3. 3.  Competencies In certain situations it is worthwhile to include a list of your key competencies, i.e. Employee Relations, Change Management, etc. This is particularly effective for career interims. It is advisable to produce a long list of competencies from which you can cherry pick for each individual application. For example, if a role requires redundancy experience include a note about this, however, if a role is growth orientated remove the redundancy aspect and include succession planning instead.  Career History As above, this should be written in chronological order and should utilise all aspects of Format and Style. This section needs to be the Career History: bulk of your CV, between 50-75% of the content. You must list the Co. Name, Location, company name, location of site, dates worked and job title. After Dates Worked, Job Title, a synopsis of the role you must detail a list of tangible achievements Achievements followed by any responsibilities not covered by the achievements.  References Do NOT include any reference details until you are specifically required to do so.  Interests Only include interests if they are interesting! Pastimes such as socialising and reading lack initiative and will not influence the reader. However, volunteering, glider piloting and additional studies are notable to the reader as, for example, they may support the same charity as you.  Do Not Include Date of birth - as with the increased age discrimination laws, companies have been known to not consider applications with a date of birth to avoid any potential discrimination case further down the line. Similarly, marital status, your state of health or the name of your pet will not hold any influence. Review  Spell Check The CV is the first impression the reader will have of you and nothing sets a worse impression than a CV littered with mistakes. Spell check your CV several times. Read through it several times to ensure the spell check has not missed any points. Then ask an acquaintance to check your CV.  Ask An Expert Ask a Recruitment Consultant to review your CV. Not only will this give you a professional opinion, but you will be able to judge which On average a person will Consultants know their industry and those that aren’t willing to need to re-write a CV 5 help will not be worth working with! times Written by Ed Scrivener, Associate Director, AcademyHR. © Copyright 2010 Tel: +44 (0)1179 147707 Email: or
  4. 4. Checklist Programme: MS Word or Similar __ Font: Arial or Times New Roman __ Font Size: 10-12 __ Contact Details: Name __ Mobile No. __ Home No. __ Email __ Address __ Qualifications: Vocational __ Educational __ Beginning of CV? __ End of CV? __ Profile: Substantiated __ 5 sentences max. __ Competencies (optional): Long list created __ Achievements __ Facts & Figures __ Career History: Chronological Order __ Company Name __ Location __ Dates Worked __ Job Title __ ACHIEVEMENTS __ Responsibilities __ Facts & Figures __ Interests: Interesting? __ References: NOT included __ Length: 3-4 Pages __ Spell Check: Twice! __ 3rd Party Check: Acquaintance __ Recruitment Consultant __ Written by Ed Scrivener, Associate Director, AcademyHR. © Copyright 2010 Tel: +44 (0)1179 147707 Email: or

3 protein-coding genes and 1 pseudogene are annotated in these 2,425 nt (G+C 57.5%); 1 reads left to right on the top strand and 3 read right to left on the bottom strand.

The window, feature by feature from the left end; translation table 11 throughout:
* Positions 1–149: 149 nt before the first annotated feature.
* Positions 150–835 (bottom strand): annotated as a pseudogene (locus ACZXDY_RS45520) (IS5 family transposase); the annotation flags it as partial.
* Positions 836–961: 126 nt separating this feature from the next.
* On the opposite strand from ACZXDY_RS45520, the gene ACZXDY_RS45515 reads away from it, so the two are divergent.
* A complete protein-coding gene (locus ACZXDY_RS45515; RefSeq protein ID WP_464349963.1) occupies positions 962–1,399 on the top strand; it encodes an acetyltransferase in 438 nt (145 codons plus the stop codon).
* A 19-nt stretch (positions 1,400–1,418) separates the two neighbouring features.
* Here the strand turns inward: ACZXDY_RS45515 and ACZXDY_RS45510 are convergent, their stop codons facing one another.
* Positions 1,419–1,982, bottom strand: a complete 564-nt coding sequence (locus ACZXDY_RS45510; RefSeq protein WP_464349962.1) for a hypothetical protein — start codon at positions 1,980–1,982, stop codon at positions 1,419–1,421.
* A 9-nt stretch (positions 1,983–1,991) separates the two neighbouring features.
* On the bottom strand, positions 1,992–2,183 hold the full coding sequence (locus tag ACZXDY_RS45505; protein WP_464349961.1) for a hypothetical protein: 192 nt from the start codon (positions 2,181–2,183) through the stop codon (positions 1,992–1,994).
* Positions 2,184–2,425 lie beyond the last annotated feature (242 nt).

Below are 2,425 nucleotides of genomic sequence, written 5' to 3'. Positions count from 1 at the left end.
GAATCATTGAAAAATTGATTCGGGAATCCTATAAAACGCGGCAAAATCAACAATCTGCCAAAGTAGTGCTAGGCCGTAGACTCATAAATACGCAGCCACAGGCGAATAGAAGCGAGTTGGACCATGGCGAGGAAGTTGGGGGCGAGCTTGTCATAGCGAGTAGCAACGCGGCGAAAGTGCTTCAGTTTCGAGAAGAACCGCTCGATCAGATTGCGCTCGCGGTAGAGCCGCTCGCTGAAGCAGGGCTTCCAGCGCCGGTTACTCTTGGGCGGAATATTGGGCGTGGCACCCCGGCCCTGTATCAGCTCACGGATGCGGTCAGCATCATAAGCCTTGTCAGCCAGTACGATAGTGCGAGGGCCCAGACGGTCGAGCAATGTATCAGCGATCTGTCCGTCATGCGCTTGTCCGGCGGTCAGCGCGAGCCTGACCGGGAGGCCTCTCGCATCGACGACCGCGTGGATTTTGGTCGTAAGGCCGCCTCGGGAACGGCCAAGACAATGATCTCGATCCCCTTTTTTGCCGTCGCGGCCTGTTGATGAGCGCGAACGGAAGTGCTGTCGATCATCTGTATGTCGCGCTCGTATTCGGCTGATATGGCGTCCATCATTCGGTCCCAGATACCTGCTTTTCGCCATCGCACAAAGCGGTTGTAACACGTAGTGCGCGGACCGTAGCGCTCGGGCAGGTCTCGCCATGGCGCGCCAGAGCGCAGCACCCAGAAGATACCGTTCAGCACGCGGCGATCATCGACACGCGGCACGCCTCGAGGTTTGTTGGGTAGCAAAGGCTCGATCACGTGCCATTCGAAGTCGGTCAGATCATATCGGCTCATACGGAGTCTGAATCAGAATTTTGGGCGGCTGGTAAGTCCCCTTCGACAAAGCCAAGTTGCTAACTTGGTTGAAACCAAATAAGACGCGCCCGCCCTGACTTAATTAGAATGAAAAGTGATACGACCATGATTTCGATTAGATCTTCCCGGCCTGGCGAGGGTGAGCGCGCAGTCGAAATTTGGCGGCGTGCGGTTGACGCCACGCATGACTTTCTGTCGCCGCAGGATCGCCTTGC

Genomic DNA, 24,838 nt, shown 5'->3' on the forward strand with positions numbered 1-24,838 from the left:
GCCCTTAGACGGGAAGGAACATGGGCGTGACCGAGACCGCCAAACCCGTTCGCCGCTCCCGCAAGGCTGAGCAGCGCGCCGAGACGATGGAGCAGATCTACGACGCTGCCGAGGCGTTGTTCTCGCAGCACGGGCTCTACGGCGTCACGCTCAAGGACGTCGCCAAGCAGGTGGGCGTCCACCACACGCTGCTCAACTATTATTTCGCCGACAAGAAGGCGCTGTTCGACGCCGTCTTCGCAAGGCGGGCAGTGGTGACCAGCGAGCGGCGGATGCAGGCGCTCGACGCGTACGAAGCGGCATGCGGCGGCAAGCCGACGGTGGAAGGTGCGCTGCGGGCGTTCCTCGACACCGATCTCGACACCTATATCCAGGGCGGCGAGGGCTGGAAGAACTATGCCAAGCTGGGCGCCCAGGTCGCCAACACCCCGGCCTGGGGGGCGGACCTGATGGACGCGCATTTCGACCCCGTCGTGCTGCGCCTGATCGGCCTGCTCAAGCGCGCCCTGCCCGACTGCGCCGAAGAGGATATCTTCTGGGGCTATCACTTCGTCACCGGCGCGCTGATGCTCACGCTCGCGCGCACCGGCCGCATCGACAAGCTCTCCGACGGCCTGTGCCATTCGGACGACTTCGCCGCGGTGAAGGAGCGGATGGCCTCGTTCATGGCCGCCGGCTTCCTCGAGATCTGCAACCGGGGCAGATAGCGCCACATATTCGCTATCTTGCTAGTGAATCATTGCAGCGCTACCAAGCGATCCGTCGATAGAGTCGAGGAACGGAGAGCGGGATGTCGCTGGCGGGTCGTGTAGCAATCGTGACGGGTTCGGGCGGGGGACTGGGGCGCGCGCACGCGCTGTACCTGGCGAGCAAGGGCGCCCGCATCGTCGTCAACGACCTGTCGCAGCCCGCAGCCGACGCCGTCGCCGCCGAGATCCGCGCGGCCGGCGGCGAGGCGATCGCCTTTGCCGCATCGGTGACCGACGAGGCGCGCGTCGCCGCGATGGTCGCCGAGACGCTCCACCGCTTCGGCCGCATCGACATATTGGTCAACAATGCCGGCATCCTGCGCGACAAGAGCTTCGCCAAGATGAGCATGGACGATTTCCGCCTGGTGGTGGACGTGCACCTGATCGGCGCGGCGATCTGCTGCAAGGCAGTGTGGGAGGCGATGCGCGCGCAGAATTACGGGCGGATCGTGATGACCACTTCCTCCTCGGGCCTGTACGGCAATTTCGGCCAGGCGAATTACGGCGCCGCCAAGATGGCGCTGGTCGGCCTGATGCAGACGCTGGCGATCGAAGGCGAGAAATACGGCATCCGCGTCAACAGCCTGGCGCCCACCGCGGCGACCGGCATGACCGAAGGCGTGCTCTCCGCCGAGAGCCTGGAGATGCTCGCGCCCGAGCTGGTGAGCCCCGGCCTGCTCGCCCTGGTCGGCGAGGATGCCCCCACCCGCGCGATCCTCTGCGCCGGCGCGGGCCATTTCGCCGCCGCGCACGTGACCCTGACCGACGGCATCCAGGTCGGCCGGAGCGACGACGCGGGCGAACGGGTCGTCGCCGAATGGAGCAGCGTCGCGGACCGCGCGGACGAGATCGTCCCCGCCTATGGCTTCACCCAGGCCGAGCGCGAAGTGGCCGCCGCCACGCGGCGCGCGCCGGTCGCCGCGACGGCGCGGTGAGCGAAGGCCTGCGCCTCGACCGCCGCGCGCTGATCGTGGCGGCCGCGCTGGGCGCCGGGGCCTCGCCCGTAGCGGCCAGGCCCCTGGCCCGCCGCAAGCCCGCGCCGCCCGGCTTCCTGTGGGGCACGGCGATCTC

5. 5. Cover Letter A cover letter is similar to including a profile in your CV, if written correctly it can aid your application. A poor cover letter, however, can be equally detrimental. Below are the key points to writing an effective cover letter, which should be used in conjunction with the points in Format, Style and Content.  Individual Each application you make should have a unique cover letter. Do not use a standard letter as this completely misses the point of a cover letter. This provides you with the opportunity to inform the reader why you are suitable to the specific role.  New Information The information you include should support your CV, but should Succinct: Keep your not duplicate it. Copying and pasting sections of your CV will cover letter short and not influence the reader. to the point  Substantiate Similar to your profile the information included should not be generic statements, but instead be substantiated by the information in your CV. For example if a role required Tribunal experience, this allows you the opportunity to collate all your experience. For example, if you had held 3 different roles in 10 years and in each role you had represented the respective organisation in 4 tribunals, you could state “successfully represented organisations in 12 tribunals in the last 10 years.”  Motivation Why have you applied for the role? A cover letter allows you to explain your motivation for applying for the role. As each cover letter is individual you can relate to competencies stated in the job advert. Similarly, if this role represents a drop in level or would require you to relocate explain why you are considering such options. Finally... Writing a CV and cover letters are time consuming processes. It can be very easy to question whether it is worthwhile to write another cover letter, or update your CV for the tenth time. However, it is a tough market and roles are in short supply and this dedication is needed. If most people put as much effort into finding a new role as they do work projects the application process would become a straightforward element. Good Luck! Written by Ed Scrivener, Associate Director, AcademyHR. © Copyright 2010 Tel: +44 (0)1179 147707 Email: or